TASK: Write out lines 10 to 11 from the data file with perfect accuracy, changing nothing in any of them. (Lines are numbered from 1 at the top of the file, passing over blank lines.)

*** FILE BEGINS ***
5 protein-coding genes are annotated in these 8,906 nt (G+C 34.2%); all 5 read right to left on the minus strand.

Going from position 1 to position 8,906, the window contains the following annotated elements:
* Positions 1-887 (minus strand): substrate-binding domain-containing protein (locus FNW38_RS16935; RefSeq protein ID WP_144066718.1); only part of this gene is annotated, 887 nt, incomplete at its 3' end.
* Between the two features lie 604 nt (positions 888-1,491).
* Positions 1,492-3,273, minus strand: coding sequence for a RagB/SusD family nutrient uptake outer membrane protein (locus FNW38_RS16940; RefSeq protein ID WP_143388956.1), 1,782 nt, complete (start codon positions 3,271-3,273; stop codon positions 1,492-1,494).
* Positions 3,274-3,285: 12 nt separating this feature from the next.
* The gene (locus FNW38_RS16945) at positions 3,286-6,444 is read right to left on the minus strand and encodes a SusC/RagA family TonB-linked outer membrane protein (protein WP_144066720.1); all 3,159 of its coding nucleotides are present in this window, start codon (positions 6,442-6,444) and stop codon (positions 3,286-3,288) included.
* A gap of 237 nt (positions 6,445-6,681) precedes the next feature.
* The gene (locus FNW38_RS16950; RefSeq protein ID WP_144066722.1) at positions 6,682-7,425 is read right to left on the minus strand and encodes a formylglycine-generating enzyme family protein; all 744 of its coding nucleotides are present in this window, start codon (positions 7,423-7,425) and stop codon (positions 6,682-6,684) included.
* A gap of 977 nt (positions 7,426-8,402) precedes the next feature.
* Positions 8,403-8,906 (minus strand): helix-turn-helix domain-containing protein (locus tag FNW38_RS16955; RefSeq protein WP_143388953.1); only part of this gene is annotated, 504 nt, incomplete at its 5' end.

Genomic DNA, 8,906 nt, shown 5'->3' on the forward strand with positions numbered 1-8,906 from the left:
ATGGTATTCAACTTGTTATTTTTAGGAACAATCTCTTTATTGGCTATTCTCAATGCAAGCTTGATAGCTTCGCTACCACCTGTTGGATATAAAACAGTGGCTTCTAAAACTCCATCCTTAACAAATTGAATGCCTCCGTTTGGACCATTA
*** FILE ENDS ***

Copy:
* A gap of 977 nt (positions 7,426-8,402) precedes the next feature.
* Positions 8,403-8,906 (minus strand): helix-turn-helix domain-containing protein (locus tag FNW38_RS16955; RefSeq protein WP_143388953.1); only part of this gene is annotated, 504 nt, incomplete at its 5' end.